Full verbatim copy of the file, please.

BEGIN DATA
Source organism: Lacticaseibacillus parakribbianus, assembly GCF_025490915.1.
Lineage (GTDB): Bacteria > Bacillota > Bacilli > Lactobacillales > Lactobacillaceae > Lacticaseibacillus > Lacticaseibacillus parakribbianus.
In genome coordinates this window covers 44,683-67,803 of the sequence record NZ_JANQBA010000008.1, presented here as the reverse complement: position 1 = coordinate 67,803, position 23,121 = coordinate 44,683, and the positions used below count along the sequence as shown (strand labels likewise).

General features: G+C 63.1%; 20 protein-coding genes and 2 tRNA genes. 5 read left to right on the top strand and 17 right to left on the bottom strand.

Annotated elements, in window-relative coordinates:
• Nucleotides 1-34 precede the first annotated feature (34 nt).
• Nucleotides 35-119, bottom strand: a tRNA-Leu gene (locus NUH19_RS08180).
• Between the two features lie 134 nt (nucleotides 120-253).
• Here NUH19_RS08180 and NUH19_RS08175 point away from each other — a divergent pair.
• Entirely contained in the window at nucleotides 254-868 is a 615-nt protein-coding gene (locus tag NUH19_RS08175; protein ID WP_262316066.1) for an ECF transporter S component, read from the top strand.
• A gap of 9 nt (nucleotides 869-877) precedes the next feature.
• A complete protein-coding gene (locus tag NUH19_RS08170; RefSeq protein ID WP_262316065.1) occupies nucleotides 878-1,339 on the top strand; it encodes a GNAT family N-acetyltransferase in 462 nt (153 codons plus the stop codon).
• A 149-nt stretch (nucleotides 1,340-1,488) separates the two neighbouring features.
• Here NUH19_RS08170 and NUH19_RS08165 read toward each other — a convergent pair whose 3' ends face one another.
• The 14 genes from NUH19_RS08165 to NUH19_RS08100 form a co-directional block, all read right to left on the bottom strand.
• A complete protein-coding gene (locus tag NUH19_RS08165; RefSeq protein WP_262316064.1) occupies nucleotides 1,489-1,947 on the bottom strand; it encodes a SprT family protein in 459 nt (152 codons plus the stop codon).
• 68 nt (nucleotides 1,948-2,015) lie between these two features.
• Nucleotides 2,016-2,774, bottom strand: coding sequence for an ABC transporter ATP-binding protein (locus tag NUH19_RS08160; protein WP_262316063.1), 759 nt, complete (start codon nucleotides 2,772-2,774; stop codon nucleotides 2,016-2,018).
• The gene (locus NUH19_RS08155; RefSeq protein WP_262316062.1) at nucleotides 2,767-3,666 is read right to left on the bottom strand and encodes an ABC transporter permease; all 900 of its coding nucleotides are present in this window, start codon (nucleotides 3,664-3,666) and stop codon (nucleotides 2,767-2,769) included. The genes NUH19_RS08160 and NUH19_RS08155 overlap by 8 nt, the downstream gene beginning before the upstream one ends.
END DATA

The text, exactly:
Source organism: Lacticaseibacillus parakribbianus, assembly GCF_025490915.1.
Lineage (GTDB): Bacteria > Bacillota > Bacilli > Lactobacillales > Lactobacillaceae > Lacticaseibacillus > Lacticaseibacillus parakribbianus.
In genome coordinates this window covers 44,683-67,803 of the sequence record NZ_JANQBA010000008.1, presented here as the reverse complement: position 1 = coordinate 67,803, position 23,121 = coordinate 44,683, and the positions used below count along the sequence as shown (strand labels likewise).

General features: G+C 63.1%; 20 protein-coding genes and 2 tRNA genes. 5 read left to right on the top strand and 17 right to left on the bottom strand.

Annotated elements, in window-relative coordinates:
• Nucleotides 1-34 precede the first annotated feature (34 nt).
• Nucleotides 35-119, bottom strand: a tRNA-Leu gene (locus NUH19_RS08180).
• Between the two features lie 134 nt (nucleotides 120-253).
• Here NUH19_RS08180 and NUH19_RS08175 point away from each other — a divergent pair.
• Entirely contained in the window at nucleotides 254-868 is a 615-nt protein-coding gene (locus tag NUH19_RS08175; protein ID WP_262316066.1) for an ECF transporter S component, read from the top strand.
• A gap of 9 nt (nucleotides 869-877) precedes the next feature.
• A complete protein-coding gene (locus tag NUH19_RS08170; RefSeq protein ID WP_262316065.1) occupies nucleotides 878-1,339 on the top strand; it encodes a GNAT family N-acetyltransferase in 462 nt (153 codons plus the stop codon).
• A 149-nt stretch (nucleotides 1,340-1,488) separates the two neighbouring features.
• Here NUH19_RS08170 and NUH19_RS08165 read toward each other — a convergent pair whose 3' ends face one another.
• The 14 genes from NUH19_RS08165 to NUH19_RS08100 form a co-directional block, all read right to left on the bottom strand.
• A complete protein-coding gene (locus tag NUH19_RS08165; RefSeq protein WP_262316064.1) occupies nucleotides 1,489-1,947 on the bottom strand; it encodes a SprT family protein in 459 nt (152 codons plus the stop codon).
• 68 nt (nucleotides 1,948-2,015) lie between these two features.
• Nucleotides 2,016-2,774, bottom strand: coding sequence for an ABC transporter ATP-binding protein (locus tag NUH19_RS08160; protein WP_262316063.1), 759 nt, complete (start codon nucleotides 2,772-2,774; stop codon nucleotides 2,016-2,018).
• The gene (locus NUH19_RS08155; RefSeq protein WP_262316062.1) at nucleotides 2,767-3,666 is read right to left on the bottom strand and encodes an ABC transporter permease; all 900 of its coding nucleotides are present in this window, start codon (nucleotides 3,664-3,666) and stop codon (nucleotides 2,767-2,769) included. The genes NUH19_RS08160 and NUH19_RS08155 overlap by 8 nt, the downstream gene beginning before the upstream one ends.